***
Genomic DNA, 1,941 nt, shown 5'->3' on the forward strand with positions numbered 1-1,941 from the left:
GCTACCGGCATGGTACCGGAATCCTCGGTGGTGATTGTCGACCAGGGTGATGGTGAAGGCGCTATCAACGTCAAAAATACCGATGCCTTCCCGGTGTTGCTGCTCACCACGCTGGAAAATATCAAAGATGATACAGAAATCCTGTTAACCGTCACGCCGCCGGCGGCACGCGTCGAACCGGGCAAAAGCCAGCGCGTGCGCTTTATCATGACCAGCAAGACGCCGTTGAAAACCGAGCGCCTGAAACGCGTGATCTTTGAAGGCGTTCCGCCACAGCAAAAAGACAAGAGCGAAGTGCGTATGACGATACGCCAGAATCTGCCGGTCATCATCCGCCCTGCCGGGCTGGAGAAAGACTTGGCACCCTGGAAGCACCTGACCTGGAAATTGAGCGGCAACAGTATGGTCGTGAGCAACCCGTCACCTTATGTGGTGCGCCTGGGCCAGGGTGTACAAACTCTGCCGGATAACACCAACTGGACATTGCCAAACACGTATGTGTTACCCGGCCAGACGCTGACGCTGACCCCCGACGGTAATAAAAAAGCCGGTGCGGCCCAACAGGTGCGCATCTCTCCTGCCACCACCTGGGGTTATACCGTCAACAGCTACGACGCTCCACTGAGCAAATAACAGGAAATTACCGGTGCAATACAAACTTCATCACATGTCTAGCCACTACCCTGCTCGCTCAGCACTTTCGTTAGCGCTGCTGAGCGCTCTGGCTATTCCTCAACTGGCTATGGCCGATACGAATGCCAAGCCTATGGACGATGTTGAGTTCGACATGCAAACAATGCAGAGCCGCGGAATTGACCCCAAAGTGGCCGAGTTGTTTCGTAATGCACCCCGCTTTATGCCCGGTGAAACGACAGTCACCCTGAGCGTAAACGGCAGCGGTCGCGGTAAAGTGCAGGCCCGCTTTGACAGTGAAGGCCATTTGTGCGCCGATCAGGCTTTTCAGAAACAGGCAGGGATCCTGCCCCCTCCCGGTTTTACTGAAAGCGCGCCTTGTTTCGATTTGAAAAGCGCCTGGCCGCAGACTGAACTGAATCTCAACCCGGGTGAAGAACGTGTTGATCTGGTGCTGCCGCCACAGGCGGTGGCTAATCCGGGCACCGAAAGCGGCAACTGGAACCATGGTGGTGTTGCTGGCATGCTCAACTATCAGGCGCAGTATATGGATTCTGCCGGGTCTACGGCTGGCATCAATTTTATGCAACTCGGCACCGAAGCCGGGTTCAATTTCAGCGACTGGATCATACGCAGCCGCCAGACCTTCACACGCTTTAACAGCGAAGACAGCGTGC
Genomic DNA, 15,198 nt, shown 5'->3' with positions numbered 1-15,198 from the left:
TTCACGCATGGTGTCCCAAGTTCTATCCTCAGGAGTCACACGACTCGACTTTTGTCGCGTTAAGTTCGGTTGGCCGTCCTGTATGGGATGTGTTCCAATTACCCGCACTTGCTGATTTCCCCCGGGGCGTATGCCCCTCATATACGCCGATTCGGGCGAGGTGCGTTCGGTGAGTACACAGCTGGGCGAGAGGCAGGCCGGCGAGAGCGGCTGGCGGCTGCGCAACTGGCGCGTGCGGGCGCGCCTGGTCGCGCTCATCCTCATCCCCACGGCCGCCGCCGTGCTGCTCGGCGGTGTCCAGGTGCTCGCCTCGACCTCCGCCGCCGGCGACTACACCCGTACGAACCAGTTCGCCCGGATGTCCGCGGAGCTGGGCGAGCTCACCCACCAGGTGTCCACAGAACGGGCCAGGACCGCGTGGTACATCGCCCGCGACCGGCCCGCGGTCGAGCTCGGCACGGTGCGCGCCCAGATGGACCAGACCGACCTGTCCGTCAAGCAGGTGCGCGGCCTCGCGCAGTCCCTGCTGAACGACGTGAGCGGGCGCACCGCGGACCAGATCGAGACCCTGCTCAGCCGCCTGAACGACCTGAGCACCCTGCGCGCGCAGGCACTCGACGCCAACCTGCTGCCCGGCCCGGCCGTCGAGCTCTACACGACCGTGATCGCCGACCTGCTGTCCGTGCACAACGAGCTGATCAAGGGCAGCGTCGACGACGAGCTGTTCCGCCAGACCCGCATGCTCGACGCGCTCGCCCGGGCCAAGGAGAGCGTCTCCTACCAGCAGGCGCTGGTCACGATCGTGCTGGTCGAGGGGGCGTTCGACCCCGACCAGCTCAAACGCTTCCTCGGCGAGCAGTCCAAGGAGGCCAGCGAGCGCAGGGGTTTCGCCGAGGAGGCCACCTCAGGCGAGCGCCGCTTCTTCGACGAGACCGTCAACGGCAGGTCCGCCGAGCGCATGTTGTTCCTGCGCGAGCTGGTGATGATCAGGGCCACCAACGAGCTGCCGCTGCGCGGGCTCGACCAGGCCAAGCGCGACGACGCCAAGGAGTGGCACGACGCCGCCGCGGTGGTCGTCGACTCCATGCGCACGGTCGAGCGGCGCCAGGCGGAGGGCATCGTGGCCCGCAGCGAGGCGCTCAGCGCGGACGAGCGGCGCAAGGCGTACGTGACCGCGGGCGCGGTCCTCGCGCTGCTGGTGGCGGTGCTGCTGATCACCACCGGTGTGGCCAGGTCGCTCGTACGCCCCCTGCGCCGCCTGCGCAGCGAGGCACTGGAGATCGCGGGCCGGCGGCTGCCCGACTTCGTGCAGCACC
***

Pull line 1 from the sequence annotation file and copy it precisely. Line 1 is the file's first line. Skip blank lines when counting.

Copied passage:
Genomic DNA, 1,941 nt, shown 5'->3' on the forward strand with positions numbered 1-1,941 from the left: